Free-Market Model of the Economy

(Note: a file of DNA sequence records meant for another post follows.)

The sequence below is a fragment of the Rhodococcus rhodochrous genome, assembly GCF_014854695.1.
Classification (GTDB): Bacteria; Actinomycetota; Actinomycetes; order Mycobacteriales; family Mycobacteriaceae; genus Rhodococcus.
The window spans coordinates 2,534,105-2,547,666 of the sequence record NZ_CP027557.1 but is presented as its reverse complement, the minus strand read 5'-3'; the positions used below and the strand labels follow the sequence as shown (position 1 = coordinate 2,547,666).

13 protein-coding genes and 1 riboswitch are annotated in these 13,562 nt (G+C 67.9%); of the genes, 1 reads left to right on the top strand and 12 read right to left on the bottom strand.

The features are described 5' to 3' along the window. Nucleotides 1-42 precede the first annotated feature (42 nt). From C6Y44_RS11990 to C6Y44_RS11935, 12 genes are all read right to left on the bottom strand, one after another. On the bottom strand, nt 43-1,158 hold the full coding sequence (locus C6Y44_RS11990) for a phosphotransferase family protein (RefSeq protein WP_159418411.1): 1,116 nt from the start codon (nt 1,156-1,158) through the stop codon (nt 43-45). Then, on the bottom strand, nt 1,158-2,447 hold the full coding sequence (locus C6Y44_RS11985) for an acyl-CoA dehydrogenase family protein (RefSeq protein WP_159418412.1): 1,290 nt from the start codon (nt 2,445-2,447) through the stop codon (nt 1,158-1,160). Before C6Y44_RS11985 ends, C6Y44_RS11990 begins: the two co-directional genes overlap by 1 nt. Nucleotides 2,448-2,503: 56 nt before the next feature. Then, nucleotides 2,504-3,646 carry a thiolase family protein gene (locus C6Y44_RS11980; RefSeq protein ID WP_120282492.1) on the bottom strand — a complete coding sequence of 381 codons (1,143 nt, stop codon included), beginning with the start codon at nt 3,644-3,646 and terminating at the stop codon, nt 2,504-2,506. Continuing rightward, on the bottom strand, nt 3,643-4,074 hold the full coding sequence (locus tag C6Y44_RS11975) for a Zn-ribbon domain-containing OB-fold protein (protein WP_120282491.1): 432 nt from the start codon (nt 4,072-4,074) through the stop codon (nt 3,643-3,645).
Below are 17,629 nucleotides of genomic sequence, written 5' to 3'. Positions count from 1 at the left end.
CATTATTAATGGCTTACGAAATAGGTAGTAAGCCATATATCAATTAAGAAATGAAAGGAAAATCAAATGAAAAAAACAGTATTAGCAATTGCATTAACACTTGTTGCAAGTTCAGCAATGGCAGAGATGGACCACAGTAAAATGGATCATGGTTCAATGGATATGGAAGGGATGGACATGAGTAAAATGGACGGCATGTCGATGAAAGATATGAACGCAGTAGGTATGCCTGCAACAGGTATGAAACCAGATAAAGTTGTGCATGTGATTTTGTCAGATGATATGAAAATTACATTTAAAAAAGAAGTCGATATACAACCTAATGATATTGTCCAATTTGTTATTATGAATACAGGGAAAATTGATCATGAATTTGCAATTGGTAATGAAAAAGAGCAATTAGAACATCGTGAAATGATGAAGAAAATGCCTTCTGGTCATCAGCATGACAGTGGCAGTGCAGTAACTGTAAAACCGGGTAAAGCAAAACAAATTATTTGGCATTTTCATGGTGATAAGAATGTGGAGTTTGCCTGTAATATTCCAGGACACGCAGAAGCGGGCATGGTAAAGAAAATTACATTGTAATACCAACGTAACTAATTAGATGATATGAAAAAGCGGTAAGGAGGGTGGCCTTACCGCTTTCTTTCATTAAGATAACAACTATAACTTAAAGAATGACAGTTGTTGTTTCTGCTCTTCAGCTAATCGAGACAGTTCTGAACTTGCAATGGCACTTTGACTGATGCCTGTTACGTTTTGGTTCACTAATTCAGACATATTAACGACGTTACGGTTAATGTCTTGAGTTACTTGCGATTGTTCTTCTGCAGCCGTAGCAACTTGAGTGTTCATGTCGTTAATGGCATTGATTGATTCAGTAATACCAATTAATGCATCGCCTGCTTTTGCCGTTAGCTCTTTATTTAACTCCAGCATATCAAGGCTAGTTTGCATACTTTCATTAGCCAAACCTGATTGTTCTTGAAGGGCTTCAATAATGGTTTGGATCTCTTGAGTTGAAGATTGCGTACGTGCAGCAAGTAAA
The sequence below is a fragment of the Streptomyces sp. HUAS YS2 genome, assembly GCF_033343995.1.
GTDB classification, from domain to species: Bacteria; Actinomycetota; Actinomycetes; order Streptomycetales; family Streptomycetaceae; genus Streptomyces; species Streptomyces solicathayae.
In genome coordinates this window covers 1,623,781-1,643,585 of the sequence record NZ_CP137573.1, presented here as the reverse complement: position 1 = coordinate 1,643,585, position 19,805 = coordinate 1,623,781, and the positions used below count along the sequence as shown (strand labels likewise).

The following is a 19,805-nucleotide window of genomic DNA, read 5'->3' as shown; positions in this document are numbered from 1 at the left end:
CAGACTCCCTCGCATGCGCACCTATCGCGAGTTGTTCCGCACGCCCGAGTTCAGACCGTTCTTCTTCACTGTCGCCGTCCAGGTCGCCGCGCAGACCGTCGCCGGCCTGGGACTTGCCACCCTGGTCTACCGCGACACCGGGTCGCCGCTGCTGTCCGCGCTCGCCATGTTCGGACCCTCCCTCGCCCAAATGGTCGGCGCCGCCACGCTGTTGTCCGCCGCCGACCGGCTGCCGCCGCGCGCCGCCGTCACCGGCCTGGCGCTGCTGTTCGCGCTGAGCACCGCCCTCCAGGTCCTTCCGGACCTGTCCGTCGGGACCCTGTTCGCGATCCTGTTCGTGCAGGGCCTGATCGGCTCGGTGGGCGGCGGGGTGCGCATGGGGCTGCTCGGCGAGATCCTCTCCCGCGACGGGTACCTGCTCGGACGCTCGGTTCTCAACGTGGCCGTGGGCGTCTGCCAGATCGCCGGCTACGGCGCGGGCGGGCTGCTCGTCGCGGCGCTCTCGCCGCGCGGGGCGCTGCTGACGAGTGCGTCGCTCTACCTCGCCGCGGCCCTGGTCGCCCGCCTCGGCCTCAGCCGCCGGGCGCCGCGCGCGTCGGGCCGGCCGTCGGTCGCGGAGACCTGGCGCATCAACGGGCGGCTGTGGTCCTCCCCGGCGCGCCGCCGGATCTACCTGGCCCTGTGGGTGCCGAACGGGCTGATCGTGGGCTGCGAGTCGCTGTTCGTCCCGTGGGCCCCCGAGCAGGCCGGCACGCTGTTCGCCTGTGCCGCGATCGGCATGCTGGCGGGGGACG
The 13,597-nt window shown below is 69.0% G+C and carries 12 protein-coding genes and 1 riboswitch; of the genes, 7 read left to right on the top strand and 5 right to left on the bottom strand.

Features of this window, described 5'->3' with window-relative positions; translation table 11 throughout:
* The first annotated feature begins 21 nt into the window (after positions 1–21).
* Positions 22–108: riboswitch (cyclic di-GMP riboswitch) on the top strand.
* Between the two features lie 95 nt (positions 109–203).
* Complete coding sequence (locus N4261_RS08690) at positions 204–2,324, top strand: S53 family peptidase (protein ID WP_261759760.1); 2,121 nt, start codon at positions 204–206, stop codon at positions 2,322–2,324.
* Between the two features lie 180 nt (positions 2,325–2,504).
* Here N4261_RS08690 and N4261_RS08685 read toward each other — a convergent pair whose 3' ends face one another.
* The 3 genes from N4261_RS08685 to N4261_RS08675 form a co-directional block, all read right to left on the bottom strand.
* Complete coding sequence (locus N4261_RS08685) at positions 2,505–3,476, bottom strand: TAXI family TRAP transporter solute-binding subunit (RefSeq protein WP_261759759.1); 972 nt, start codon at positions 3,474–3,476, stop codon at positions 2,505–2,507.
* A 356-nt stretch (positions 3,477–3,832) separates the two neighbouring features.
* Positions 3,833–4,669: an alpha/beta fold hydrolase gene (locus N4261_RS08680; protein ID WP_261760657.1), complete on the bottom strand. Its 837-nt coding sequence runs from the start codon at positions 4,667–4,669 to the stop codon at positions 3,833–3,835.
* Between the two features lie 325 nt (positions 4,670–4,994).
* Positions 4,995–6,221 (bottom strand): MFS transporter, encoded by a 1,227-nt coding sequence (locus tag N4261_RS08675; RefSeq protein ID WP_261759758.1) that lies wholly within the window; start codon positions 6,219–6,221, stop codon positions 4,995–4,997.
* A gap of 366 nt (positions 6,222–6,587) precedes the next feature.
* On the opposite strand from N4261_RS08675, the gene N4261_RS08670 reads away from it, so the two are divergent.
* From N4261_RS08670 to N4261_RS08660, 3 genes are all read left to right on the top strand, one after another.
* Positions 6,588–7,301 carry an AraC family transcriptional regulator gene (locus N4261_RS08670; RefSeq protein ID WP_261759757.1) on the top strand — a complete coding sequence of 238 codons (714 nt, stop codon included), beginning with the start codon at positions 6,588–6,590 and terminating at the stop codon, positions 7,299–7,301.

free essayThe Anglo-American free-market model of the economy refers to a free-market model of the economy in which there is a flexible labor force, low levels of government involvement, and high levels of private entities’ rights. The Anglo-American free-market model of the economy is a capitalist model that emphasizes on the low levels of regulations in the economy, low taxation levels, and a public sector that progressively provides fewer services to the public (Sassen, 2015). From a general perspective, the Anglo-American free-market model of the economy results in increased ease of conducting business and highly integrated business interactions among countries in a formula that many European countries consider exploitative (Potrafke, 2013). Often, the model is compared to the European social welfare model that emphasizes more on the rights of the labor force, insists on government involvement in the redistribution of resources in the economy, and focuses more on the protection of the labor force against poor working conditions as well as the firing of workforce (Faux, 2016). The proponents of the Anglo-American free-market model of the economy assert the fact that the United States appears to develop faster than other nations such as Britain that had an upper hand in civilization. They cite the continued struggle for development in Eastern Europe and the failure of nations such as Greece that have more exposure to the alternative to the Anglo-American free-market model of the economy. On the other hand, those opposed to the economic model cite high levels of inequalities, both in wealth acquisition and in the labor force; they also cite the increased corruption levels in the US corporations as well as the unfair labor practices embodied by the United States’ corporations in the sweatshops that they operate in developing economies in Asia and Africa.